Ann and I ventured north to explore the Scottish Coast from the Mull of Kintyre north towards Oban.
This was an area we had visited briefly several years ago when traveling with the caravan to Islay, Jura, the Isle of Arran and the headland of the Mull of Kintyre.
This time we plan to explore the coastline and the islands more closely, taking the car and our two dogs but no children this time. We started with two nights in the Gigha Hotel, then found B&B in Tayvallich and Lochgilphead in order to see the coast and the Crinan Canal.
First stop - Loch Lomond (via the low road)
The mountain in the distance was Ben Vorlich, at the northern end of the loch.
A gentle breeze pushed the clouds away and we relaxed with lunch whilst sitting on the pebble beach.
This tree seemed particularly artistic and crying out to be photographed.
Rather than head north we turned left towards Arrochar and past Inverarry heading south again along the northern shore of Loch Fyne towards Kintyre.
Gigha Island (pronounced gee-ah) is served by the Macbraynes Ferry Lochranza sailing from Tayinloan on the mainland and the 5 pm crossing was the last but one of the day - good timing there. The 20 minute service took us over to the island which is situated between Kintyre and the outer islands of Islay and Jura. Gigha itself is only six miles long and barely two wide at its maximum.
Gigha was in the news in 2001 when the island was bought by the islanders so ending centuries of feudal ownership. The local people set up an Island Trust and raised sufficient money to buy and run the island for themselves.
Sunshine at the hotel. It was warm enough to eat out even quite late into the evening. Gigha is popular with the west coast boating fraternity and several smart cruising boats were moored up in the bay.
Achamore House on the island is famed for its tropical gardens, and here at the hotel even the trees look distinctly different. The mild climate allows many more unusual plants to grow.
Beach bums - white sands, sunshine, good company - what more could you want ?
The beach overlooks the moorings and is just down from the hotel itself.
Time to play . . . Holly and Harry.
The clear still waters of the Sound of Gigha.
Gorse and bluebells were in profusion behind the beach. The thrift, or sea pink as some people call it, and a wide variety of lichens on the rocky shore added to the array of colour on offer.
Achamore House today is privately owned, but most of the grounds belong to and are managed by the Island Trust.
The gardens were largely planted under the supervision of Sir James Horlick (1944-72) and many of the plants and trees themselves have been donated to the Scottish National Trust. This complex arrangement however does not seem to cause too many maintenance problems as the gardens were in excellent condition and a delight to visit.
Surprising Scottish resident, one of a pair we saw in the main garden.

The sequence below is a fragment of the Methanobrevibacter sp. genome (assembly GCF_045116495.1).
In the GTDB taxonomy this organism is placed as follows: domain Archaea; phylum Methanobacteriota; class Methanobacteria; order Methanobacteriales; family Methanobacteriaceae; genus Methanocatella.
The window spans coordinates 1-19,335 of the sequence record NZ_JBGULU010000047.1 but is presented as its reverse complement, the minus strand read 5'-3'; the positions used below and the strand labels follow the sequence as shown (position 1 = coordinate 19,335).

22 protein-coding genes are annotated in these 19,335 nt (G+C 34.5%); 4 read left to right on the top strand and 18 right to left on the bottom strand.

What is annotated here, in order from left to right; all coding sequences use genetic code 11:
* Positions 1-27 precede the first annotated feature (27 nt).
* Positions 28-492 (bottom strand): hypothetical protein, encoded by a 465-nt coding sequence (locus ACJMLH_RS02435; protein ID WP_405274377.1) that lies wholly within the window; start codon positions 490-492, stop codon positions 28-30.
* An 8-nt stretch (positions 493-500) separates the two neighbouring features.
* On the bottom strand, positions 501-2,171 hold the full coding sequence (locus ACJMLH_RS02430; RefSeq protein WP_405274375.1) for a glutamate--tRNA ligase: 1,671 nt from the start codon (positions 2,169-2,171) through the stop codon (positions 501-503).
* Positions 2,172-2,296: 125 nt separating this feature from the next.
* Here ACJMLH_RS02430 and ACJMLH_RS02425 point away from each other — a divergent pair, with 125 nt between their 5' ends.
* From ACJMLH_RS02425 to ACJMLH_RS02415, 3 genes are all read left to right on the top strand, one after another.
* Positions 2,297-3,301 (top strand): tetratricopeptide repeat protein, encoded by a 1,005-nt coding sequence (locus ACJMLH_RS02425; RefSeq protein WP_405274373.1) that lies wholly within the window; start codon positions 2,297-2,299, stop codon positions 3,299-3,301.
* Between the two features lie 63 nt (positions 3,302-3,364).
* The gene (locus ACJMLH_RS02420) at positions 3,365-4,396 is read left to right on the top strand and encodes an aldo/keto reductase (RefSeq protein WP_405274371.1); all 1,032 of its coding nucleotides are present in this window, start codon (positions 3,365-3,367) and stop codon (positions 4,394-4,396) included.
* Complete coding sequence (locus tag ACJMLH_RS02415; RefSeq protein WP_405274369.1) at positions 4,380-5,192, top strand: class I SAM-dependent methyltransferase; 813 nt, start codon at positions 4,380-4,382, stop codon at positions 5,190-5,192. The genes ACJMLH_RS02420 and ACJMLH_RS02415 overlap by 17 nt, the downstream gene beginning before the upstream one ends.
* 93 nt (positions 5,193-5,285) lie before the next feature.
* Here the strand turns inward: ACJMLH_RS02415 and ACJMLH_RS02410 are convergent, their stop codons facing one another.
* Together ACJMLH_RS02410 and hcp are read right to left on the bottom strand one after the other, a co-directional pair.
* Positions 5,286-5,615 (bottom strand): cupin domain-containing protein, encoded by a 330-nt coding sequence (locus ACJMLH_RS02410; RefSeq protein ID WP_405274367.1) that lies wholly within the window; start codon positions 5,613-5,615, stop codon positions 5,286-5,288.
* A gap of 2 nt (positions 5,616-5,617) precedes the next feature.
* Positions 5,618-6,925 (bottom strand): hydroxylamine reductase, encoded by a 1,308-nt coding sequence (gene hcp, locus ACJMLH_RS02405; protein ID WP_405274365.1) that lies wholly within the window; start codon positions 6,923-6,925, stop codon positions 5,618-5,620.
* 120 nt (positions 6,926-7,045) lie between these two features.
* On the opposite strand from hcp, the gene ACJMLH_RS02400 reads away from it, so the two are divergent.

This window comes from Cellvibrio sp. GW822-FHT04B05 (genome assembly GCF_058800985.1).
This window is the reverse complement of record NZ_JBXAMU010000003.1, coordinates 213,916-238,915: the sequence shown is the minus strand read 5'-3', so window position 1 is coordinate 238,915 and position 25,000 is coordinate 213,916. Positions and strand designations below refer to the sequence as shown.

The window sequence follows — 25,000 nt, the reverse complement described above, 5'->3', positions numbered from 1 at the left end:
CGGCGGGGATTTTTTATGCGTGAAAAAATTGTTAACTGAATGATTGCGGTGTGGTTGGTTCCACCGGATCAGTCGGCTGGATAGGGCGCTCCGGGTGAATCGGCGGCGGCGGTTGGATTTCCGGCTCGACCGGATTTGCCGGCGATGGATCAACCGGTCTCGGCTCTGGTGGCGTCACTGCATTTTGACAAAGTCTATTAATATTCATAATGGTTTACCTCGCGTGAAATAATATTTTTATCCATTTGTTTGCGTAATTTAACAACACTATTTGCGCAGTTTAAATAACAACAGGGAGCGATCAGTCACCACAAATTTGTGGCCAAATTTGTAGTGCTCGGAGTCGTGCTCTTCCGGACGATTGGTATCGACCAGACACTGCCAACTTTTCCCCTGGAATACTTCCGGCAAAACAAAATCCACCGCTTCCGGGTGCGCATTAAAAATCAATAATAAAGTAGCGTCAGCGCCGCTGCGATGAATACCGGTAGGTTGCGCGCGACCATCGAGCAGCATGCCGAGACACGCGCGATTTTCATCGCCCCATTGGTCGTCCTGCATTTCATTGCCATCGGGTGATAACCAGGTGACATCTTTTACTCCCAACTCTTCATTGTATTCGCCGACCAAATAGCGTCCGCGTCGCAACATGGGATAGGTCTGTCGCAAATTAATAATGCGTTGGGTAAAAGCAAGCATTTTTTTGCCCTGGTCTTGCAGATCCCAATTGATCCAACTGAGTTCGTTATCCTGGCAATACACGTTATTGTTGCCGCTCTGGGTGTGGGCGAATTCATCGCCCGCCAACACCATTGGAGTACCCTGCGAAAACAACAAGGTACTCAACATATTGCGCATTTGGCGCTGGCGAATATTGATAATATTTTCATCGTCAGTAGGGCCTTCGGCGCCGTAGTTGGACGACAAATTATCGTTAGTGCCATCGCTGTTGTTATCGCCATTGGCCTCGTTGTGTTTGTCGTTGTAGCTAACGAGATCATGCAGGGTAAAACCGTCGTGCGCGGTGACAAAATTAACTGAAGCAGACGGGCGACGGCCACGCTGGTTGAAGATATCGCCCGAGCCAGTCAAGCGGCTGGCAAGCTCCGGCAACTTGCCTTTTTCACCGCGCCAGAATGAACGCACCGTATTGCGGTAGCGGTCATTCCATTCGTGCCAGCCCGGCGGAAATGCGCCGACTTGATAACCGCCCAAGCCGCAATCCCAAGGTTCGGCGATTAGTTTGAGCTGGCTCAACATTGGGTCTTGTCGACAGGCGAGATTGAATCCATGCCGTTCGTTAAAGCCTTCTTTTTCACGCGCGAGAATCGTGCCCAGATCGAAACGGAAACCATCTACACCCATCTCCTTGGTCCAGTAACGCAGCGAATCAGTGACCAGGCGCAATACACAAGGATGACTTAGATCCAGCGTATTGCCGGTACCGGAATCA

The viewpoint above Caolas Cara and Ardlamey Farm on the southern end of the island.
In the distance is the Isle of Islay. This would be a great place to catch a Scottish sunset on a fine night.
The Islay Ferry and the Paps of Jura from the northern end of the island.
The island has many antiquities including standing stones, old chapels and burial grounds. This window, dedicated to Sir James Horlick, is one of the many delightful windows in the present day church.Two days on Gigha ended all to soon and we headed back over the ferry then north to Tayvallich.
In the evening light we drove to the end of the Loch Sween peninsular, to the harbour of Kiellmore.
This was famous in times past for being the unloading point for the cattle from the outer islands. The jetty has certainly seen better days and these houses appear to be relegated to the rank of holiday homes. A wild and lonely place on a rough night I would think.
Thanks Jim for the email.
Kiellmore outer harbour on a slightly windy early summer afternoon.
The hills opposite are the high ground of Jura as we saw them across the sound.
Tayvallich harbour itself is a classic anchorage, a circular bay with an easterly entrance on a western facing peninsular.
These were some of the many boats lying at anchor. The village boast a thriving local community, a shop and tearooms, and a fine pub restaurant. We struck up a lively conversation over dinner and made it back late to our b&B after a very sociable evening at one of the houses overlooking the village.
In olden days the west coast of Scotland relied on the sea for transport and communication. The Crinan Canal was a pre-Victorian venture designed to shortcut the 120 mile sea passage round the Mull of Kintyre for boats travelling north from Glasgow and the Clyde
It has had a turbulent history but seems to be enjoying a renaissance now as not only a short cut, but also as an attraction itself for the many pleasure craft of the west coast.
Old and new - a collection of older boats contrast with the newer glass fibre cruising yachts.
The larger boat moored at the back was one of the famous Clyde Puffers, flat bottom boats powered by steam and designed for the west coast trade. These were immortalised in the Para Handy Stories on TV many years ago.
The morning after a rainy afternoon. A walk through the forest to West Otter Ferry near Lochgilphead. This was the western jetty for an old ferry route across Loch Fyne. The old cottages at the back of the beach have fallen into disrepair long ago.
Vivid green vegetation in a forest clearing and toadstools on an old tree stump.
Technical note: Pictures taken with a Canon IXUS 400 Digital camera.
Resized in Photoshop, and built up on a Dreamweaver web builder.
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